Sycamore Land Trust has helped conserve 526 more acres in south-central Indiana so far this year.

The land trust, with headquarters in Bloomington, had its largest land donation ever — 257 acres in Orange County being donated by Martha Barclay-Giel upon her death. Barclay-Giel had already given 10 of the acres in 2004 as down payment for the land located south of Paoli and Pioneer Mothers Memorial Forest. The total acreage is now known as Barclay Woods and had been family owned for more than 100 years, according to John Lawrence, interim executive director of Sycamore Land Trust.

Barclay Woods consists of upland forest with karst topography with sinkholes and likely caves underground. There is no parking area or trail on the property and none is planned for the near future, according to Lawrence.

The other land acquisitions made this past year are a patchwork of properties scattered in Monroe, Brown and other counties. The land trust’s objective is to purchase land with woods or other natural features worth preserving to help create a natural corridor that, along with state and federal lands, can provide habitat for wildlife and occasionally recreation for people.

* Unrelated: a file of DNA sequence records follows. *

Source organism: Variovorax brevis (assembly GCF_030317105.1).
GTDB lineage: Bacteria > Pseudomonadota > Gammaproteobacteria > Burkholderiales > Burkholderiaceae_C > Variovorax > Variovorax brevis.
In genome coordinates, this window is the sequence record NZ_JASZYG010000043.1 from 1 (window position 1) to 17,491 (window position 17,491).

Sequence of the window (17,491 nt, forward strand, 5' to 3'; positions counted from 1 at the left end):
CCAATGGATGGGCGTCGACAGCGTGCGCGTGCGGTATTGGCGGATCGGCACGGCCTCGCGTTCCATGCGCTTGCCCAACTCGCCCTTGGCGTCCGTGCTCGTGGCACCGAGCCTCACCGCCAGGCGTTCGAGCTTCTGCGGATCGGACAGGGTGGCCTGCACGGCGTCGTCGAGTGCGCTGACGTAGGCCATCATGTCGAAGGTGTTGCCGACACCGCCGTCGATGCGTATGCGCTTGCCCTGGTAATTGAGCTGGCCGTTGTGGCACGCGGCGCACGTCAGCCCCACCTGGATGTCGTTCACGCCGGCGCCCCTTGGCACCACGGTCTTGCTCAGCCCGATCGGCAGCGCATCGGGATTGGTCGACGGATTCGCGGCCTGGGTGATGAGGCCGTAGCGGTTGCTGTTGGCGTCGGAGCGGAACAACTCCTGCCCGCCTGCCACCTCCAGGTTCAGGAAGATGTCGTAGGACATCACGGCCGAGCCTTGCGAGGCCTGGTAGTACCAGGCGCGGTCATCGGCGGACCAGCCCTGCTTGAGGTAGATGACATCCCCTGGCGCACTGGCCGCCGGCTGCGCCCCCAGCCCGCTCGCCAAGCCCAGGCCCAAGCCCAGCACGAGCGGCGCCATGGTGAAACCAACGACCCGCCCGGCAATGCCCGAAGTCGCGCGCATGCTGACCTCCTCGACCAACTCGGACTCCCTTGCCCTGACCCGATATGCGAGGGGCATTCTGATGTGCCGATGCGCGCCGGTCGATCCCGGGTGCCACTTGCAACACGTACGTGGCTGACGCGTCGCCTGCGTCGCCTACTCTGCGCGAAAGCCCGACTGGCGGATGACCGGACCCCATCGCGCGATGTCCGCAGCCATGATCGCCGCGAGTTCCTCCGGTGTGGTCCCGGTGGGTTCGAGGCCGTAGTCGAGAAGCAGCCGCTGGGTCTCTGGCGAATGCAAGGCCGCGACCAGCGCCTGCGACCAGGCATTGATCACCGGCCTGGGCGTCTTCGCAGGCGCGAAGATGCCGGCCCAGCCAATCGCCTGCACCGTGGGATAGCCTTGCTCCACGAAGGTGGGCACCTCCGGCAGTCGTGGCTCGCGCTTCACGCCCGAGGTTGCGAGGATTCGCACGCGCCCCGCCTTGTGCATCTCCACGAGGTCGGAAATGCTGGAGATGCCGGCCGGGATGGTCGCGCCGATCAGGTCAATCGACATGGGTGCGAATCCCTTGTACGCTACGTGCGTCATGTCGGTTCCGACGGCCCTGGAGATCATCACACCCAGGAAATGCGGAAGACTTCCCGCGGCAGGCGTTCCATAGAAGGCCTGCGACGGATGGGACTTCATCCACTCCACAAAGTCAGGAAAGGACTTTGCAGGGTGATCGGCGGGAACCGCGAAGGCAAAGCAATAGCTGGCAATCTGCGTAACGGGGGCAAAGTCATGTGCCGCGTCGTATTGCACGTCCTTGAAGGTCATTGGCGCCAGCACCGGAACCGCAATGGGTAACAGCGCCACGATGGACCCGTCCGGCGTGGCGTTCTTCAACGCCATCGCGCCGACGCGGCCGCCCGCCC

To that end, 88 acres were added to the Beanblossom Creek Conservation Area that follows Beanblossom Creek from the edge of Lake Lemon north and westward to near Gosport. The conservation area was established in 2015 and includes Sycamore Land Trust’s Beanblossom Bottoms Nature Preserve. The new land added includes a 66-acre parcel named Grandchildren’s Woods that had been owned by the same family for decades. The impetus for the name came from the idea of preserving land for future grandchildren — and all people are grandchildren.

The land is mostly bottomland hardwood forest and has a great blue heron rookery with about 30 nests tucked into treetops along the creek that meanders through the property.

Acquiring a property with a blue heron rookery puts a smile on Lawrence’s face. He remembers that the first parcel of land procured for Beanblossom Bottoms Nature Preserve was known as habitat for blue herons.

“Twenty-plus years later, we’ve added another (land purchase) with herons,” he said.

Two other parcels, of 15 and 7 acres, were added to the conservation area this year as part of the Sam Shine Foundation and Dan Efroymson preserves. The 15-acre land is named Kimberlee Preserve after the late wife of Kevin Miller, who donated the land.

Another 6 acres were added to the Laura Hare Nature Preserve at Downey Hill in Brown County. While the land trust doesn’t usually purchase small plots of land, Lawrence said this land was a “very key parcel” that filled in a corner of the nature preserve the land trust already owns.

Grants from the Laura Hare Charitable Trust provided the funding for the six-acre land purchase and for 84 acres in Pike and Gibson counties that were later donated to the U.S. Fish and Wildlife Service to be included in the Patoka River National Wildlife Refuge.

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